18. Will make him fly.-A modern sentence constructed in this fashion would constitute the him the antecedent to the who, and give it the meaning of the person generally who (in this instance) else would soar, etc., or whoever would. But it will be more accordant with the style of Shakespeare's day to leave the him unemphatic, and to regard Cæsar as being the antecedent to who. It was not then so unusual, or accounted so inelegant, as it would now be, in our more precise and straitened syntax, thus to separate the relative from its true antecedent by the interposition of another false or apparent one, or to tack on the relative clause to the completed statement as if it had been an afterthought. Thus, again in the present Play, we have, in 704,

"Coming from Sardis, on our former ensign

Two mighty eagles fell, and there they perched,
Gorging and feeding from our soldiers' hands;
Who to Philippi here consorted us;

and in 716,

"O Cassius, Brutus gave the word too early;
Who, having some advantage on Octavius,
Took it too eagerly."

SCENE II.-The same. A Public Place.

Enter, in Procession with Music, CÆSAR; ANTONY, for the course; CALPHURNIA, PORTIA, DECIUS, CICERO, BRUTUS, CASSIUS, and CASCA, a great crowd following, among them a SOOTHSAYER.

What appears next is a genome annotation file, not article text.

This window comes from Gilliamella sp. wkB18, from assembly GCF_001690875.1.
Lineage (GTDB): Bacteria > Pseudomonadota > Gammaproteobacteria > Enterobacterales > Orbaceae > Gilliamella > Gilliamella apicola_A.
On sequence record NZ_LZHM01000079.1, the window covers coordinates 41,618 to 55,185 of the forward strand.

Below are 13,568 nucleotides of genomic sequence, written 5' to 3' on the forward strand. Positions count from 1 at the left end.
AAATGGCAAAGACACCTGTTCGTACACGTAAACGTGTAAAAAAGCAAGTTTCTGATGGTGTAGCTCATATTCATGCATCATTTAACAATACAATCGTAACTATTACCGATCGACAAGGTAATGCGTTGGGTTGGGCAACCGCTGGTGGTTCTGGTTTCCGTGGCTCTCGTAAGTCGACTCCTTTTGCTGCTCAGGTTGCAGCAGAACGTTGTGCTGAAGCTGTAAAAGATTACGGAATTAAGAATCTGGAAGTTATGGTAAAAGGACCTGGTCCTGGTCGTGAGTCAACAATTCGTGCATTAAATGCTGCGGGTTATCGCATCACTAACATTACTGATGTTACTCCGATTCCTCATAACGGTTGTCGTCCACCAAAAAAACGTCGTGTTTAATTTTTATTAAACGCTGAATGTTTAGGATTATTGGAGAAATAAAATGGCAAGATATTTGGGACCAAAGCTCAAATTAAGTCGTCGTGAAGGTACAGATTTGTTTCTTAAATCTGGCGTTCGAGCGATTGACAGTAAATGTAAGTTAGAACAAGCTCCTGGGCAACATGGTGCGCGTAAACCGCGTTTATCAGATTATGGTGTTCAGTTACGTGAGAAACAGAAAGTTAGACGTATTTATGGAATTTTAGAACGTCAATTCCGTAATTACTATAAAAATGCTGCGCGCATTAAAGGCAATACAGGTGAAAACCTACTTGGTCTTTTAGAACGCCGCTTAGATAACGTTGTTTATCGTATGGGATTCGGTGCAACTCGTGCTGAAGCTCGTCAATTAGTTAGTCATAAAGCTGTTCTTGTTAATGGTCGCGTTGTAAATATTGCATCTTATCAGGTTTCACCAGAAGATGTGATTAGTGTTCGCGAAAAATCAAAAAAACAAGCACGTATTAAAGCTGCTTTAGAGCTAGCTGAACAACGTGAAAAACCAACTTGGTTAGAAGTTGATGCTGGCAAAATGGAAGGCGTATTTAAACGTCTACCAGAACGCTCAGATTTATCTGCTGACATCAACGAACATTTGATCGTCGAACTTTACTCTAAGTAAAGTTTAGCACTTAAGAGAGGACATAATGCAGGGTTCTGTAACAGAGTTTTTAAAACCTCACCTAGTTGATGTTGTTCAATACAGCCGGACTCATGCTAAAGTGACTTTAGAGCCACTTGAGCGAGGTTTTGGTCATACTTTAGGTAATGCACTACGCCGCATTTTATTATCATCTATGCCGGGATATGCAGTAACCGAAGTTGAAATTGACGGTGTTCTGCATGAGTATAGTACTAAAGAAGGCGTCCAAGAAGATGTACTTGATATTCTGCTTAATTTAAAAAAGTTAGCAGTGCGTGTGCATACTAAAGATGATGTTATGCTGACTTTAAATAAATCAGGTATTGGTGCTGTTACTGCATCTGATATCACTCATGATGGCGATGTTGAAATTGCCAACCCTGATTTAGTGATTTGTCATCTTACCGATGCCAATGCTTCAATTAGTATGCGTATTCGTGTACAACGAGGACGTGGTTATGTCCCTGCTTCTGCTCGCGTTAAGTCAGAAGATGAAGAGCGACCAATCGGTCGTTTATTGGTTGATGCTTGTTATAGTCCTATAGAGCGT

Cæs. Calphurnia,—

Casca. Peace, ho! Cæsar speaks.

Cas. Calphurnia,—

Cal. Here, my lord.

[Music ceases.

23. Cæs. Stand you directly in Antonius' way, When he doth run his course.-Antonius.

Ant. Cæsar, my lord.

25. Cæs. Forget not, in your speed, Antonius,
To touch Calphurnia; for our elders say,
The barren, touched in this holy chase,
Shake off their sterile curse.

Ant. I shall remember:

When Cæsar says, Do this, it is performed.

Cas. Set on; and leave no ceremony out.

Sooth. Cæsar.

Cæs. Ha! who calls?


Casca. Bid every noise be still :-Peace yet again. [Music ceases.

Cæs. Who is it in the press that calls on me?

I hear a tongue, shriller than all the music,

Cry, Cæsar. Speak; Cæsar is turned to hear. 32. Sooth. Beware the ides of March.

Cæs. What man is that?

34. Bru. A soothsayer, bids you beware the ides of March.
Cæs. Set him before me; let me see his face.

Cas. Fellow, come from the throng: Look upon Cæsar.
Cas. What say'st thou to me now?